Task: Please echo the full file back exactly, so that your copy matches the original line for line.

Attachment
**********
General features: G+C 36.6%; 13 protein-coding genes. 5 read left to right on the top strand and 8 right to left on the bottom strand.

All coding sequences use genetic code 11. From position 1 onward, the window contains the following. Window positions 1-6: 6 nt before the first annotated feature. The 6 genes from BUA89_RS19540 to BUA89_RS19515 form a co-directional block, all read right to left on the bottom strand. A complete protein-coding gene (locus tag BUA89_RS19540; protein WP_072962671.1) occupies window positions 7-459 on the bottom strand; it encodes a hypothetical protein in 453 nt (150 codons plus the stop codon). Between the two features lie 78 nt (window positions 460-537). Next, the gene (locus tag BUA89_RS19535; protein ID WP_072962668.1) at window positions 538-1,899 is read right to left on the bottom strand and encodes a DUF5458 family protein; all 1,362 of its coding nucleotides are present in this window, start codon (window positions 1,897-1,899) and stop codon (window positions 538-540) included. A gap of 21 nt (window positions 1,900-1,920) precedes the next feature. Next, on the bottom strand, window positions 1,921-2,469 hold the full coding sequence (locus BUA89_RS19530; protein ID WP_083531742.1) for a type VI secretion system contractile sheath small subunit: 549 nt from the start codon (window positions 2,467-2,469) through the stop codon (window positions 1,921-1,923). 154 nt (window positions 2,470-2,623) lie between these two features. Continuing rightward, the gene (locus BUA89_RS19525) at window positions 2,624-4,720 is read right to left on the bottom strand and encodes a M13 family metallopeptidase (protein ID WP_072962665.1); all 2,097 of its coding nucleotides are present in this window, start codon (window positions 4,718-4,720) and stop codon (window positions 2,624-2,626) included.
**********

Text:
General features: G+C 36.6%; 13 protein-coding genes. 5 read left to right on the top strand and 8 right to left on the bottom strand.

All coding sequences use genetic code 11. From position 1 onward, the window contains the following. Window positions 1-6: 6 nt before the first annotated feature. The 6 genes from BUA89_RS19540 to BUA89_RS19515 form a co-directional block, all read right to left on the bottom strand. A complete protein-coding gene (locus tag BUA89_RS19540; protein WP_072962671.1) occupies window positions 7-459 on the bottom strand; it encodes a hypothetical protein in 453 nt (150 codons plus the stop codon). Between the two features lie 78 nt (window positions 460-537). Next, the gene (locus tag BUA89_RS19535; protein ID WP_072962668.1) at window positions 538-1,899 is read right to left on the bottom strand and encodes a DUF5458 family protein; all 1,362 of its coding nucleotides are present in this window, start codon (window positions 1,897-1,899) and stop codon (window positions 538-540) included. A gap of 21 nt (window positions 1,900-1,920) precedes the next feature. Next, on the bottom strand, window positions 1,921-2,469 hold the full coding sequence (locus BUA89_RS19530; protein ID WP_083531742.1) for a type VI secretion system contractile sheath small subunit: 549 nt from the start codon (window positions 2,467-2,469) through the stop codon (window positions 1,921-1,923). 154 nt (window positions 2,470-2,623) lie between these two features. Continuing rightward, the gene (locus BUA89_RS19525) at window positions 2,624-4,720 is read right to left on the bottom strand and encodes a M13 family metallopeptidase (protein ID WP_072962665.1); all 2,097 of its coding nucleotides are present in this window, start codon (window positions 4,718-4,720) and stop codon (window positions 2,624-2,626) included.